Once I was in San Antonio and the thrill of being home had worn off, I started to feel stuck. I applied for jobs in Denver and Austin, none of which felt right for me.
One night I met up with my friend Meredith at Local Coffee. As I lamented my failed job search, and my uncertainty for the future, she slipped in that she knew of this online news magazine called the Rivard Report. That night, I went home and read a few articles on the site. I liked what I saw and read. It was a breath of fresh air to read the Rivard Report stories. They were raw and real and unlike anything else I had encountered in San Antonio media.
So after hanging around San Antonio for some time and concluding that it wasn’t as bad as I had remembered, I emailed Robert Rivard.
I got the job, and now, here I am, typing away.
I arrived to work on my first day at 10 a.m., sat down next to the Executive Editor Iris Dimmick at her sleek bamboo desk, and started learning the ways of the Rivard Report. She was patient with me as I asked questions and made sense of the various duties of which I would be responsible. After I grasped the fundamental workings of the website, I was put to work. I quickly started editing freelancer’s work, uploading photos, and finalizing stories for publication. I couldn’t believe I was trusted with such responsibility so early on. By my second week on the job I was covering events and writing articles.
We held the first Pints and Politics during my first week at the Rivard Report, and the following day I made a podcast about the event. My podcast stint isn’t over, and I will soon be making short documentary-style videos. Keep your eyes open and ears alert.
The Rivard Report recently hired Photographer Scott Ball and I look forward to working with his creative eye. We’ll be covering Fiesta as a duo and I think our unique perspectives will mesh well together.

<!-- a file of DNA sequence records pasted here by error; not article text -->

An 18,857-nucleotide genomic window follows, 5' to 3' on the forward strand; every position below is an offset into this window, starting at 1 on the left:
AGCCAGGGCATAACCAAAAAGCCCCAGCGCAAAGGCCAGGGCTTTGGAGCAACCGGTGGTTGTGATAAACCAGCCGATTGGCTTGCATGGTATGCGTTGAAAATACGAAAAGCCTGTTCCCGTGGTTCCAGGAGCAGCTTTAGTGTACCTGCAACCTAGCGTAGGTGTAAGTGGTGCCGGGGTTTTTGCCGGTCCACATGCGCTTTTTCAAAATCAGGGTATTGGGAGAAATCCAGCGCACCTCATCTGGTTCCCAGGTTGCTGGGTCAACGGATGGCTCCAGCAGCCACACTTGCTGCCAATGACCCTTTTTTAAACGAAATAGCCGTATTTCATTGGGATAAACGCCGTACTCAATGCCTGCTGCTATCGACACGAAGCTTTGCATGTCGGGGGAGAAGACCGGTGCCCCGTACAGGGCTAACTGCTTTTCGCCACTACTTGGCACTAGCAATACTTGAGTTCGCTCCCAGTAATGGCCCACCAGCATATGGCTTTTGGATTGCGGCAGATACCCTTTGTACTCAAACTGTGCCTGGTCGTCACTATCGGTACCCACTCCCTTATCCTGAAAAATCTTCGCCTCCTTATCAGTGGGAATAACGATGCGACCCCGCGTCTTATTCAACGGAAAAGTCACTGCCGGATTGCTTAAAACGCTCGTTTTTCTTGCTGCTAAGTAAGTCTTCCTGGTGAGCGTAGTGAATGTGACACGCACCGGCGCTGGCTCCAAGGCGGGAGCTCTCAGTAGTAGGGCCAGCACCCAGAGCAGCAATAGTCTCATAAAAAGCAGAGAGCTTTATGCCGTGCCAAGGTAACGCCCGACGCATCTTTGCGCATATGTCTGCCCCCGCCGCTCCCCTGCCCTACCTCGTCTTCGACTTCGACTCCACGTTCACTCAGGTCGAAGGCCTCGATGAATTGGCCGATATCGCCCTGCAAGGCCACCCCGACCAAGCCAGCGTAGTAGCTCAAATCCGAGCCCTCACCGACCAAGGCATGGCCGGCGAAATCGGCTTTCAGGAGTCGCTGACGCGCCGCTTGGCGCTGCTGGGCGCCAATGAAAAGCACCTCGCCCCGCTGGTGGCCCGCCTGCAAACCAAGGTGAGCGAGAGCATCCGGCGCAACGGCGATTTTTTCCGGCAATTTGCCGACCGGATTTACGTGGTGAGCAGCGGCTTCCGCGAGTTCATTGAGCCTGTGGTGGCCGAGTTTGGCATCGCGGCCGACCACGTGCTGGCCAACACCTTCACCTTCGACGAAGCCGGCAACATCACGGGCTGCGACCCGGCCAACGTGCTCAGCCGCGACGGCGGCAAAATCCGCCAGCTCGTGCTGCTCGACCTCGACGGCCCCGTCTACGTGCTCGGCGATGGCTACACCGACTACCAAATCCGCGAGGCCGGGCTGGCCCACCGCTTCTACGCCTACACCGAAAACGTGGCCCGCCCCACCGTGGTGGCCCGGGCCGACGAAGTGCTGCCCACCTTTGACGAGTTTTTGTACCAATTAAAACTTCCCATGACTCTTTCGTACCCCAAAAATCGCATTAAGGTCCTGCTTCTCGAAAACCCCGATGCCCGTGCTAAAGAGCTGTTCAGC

I have a good feeling about what the future holds for me at the Rivard Report. Our small team is efficient and willing to take on challenges. I’ve always been fearful of monotonous routines, but the Rivard Report doesn’t seem to have the word “routine” in it’s vocabulary. I’m doing something different every day, which is a quality I never thought I’d find in a full-time job.
San Antonio is a neat place – it’s teeming with history and culture. But most of all, it’s real, and it’s not trying to be something that it’s not, which I admire. Nevertheless, all of these real people need to come together and make some real stuff happen. I’m talking music, art, and outdoor activities. The Maverick Music Festival and the opening of the Paper Tiger are good starts, but more needs to happen.
“San Antonio has always been known to roll up their sidewalks when the sun goes down,” my mom said to me the other day while discussing San Antonio’s lifestyle. Although San Antonio is known for its sleepiness, I think the city is marshaling its diverse forces to become a 21st century city, and people are waking up to the opportunities in which they can take part.